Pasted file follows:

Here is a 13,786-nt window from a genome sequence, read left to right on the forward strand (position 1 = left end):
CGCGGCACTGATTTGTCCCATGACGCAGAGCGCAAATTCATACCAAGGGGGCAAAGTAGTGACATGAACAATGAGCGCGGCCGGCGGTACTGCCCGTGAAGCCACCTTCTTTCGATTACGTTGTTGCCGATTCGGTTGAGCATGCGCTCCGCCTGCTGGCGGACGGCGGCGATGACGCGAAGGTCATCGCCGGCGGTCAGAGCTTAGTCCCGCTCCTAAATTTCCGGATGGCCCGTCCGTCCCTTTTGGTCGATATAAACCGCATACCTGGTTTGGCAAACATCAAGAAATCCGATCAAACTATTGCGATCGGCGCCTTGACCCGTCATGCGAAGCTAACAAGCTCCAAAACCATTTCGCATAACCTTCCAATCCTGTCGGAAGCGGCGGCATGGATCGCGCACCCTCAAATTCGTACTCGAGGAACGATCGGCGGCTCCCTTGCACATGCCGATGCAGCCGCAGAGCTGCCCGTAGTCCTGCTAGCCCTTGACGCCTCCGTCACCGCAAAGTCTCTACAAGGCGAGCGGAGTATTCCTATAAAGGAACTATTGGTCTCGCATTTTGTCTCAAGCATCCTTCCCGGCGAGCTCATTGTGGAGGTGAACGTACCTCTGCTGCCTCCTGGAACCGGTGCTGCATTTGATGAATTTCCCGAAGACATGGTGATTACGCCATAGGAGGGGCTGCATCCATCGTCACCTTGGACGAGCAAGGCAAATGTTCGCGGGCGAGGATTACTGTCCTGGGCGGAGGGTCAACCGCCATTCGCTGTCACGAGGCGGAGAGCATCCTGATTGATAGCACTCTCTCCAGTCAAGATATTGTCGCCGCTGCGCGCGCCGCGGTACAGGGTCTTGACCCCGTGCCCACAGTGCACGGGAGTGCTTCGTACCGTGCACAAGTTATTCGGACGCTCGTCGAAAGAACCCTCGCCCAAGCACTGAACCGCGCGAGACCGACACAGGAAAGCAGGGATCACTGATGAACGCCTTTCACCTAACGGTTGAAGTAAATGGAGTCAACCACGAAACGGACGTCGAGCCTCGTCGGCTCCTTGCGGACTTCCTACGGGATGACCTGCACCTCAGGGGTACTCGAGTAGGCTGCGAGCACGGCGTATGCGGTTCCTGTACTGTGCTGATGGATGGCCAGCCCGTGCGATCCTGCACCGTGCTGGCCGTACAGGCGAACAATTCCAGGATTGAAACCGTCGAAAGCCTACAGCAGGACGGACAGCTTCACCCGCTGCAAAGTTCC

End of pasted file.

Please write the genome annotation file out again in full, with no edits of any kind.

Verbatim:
Here is a 13,786-nt window from a genome sequence, read left to right on the forward strand (position 1 = left end):
CGCGGCACTGATTTGTCCCATGACGCAGAGCGCAAATTCATACCAAGGGGGCAAAGTAGTGACATGAACAATGAGCGCGGCCGGCGGTACTGCCCGTGAAGCCACCTTCTTTCGATTACGTTGTTGCCGATTCGGTTGAGCATGCGCTCCGCCTGCTGGCGGACGGCGGCGATGACGCGAAGGTCATCGCCGGCGGTCAGAGCTTAGTCCCGCTCCTAAATTTCCGGATGGCCCGTCCGTCCCTTTTGGTCGATATAAACCGCATACCTGGTTTGGCAAACATCAAGAAATCCGATCAAACTATTGCGATCGGCGCCTTGACCCGTCATGCGAAGCTAACAAGCTCCAAAACCATTTCGCATAACCTTCCAATCCTGTCGGAAGCGGCGGCATGGATCGCGCACCCTCAAATTCGTACTCGAGGAACGATCGGCGGCTCCCTTGCACATGCCGATGCAGCCGCAGAGCTGCCCGTAGTCCTGCTAGCCCTTGACGCCTCCGTCACCGCAAAGTCTCTACAAGGCGAGCGGAGTATTCCTATAAAGGAACTATTGGTCTCGCATTTTGTCTCAAGCATCCTTCCCGGCGAGCTCATTGTGGAGGTGAACGTACCTCTGCTGCCTCCTGGAACCGGTGCTGCATTTGATGAATTTCCCGAAGACATGGTGATTACGCCATAGGAGGGGCTGCATCCATCGTCACCTTGGACGAGCAAGGCAAATGTTCGCGGGCGAGGATTACTGTCCTGGGCGGAGGGTCAACCGCCATTCGCTGTCACGAGGCGGAGAGCATCCTGATTGATAGCACTCTCTCCAGTCAAGATATTGTCGCCGCTGCGCGCGCCGCGGTACAGGGTCTTGACCCCGTGCCCACAGTGCACGGGAGTGCTTCGTACCGTGCACAAGTTATTCGGACGCTCGTCGAAAGAACCCTCGCCCAAGCACTGAACCGCGCGAGACCGACACAGGAAAGCAGGGATCACTGATGAACGCCTTTCACCTAACGGTTGAAGTAAATGGAGTCAACCACGAAACGGACGTCGAGCCTCGTCGGCTCCTTGCGGACTTCCTACGGGATGACCTGCACCTCAGGGGTACTCGAGTAGGCTGCGAGCACGGCGTATGCGGTTCCTGTACTGTGCTGATGGATGGCCAGCCCGTGCGATCCTGCACCGTGCTGGCCGTACAGGCGAACAATTCCAGGATTGAAACCGTCGAAAGCCTACAGCAGGACGGACAGCTTCACCCGCTGCAAAGTTCC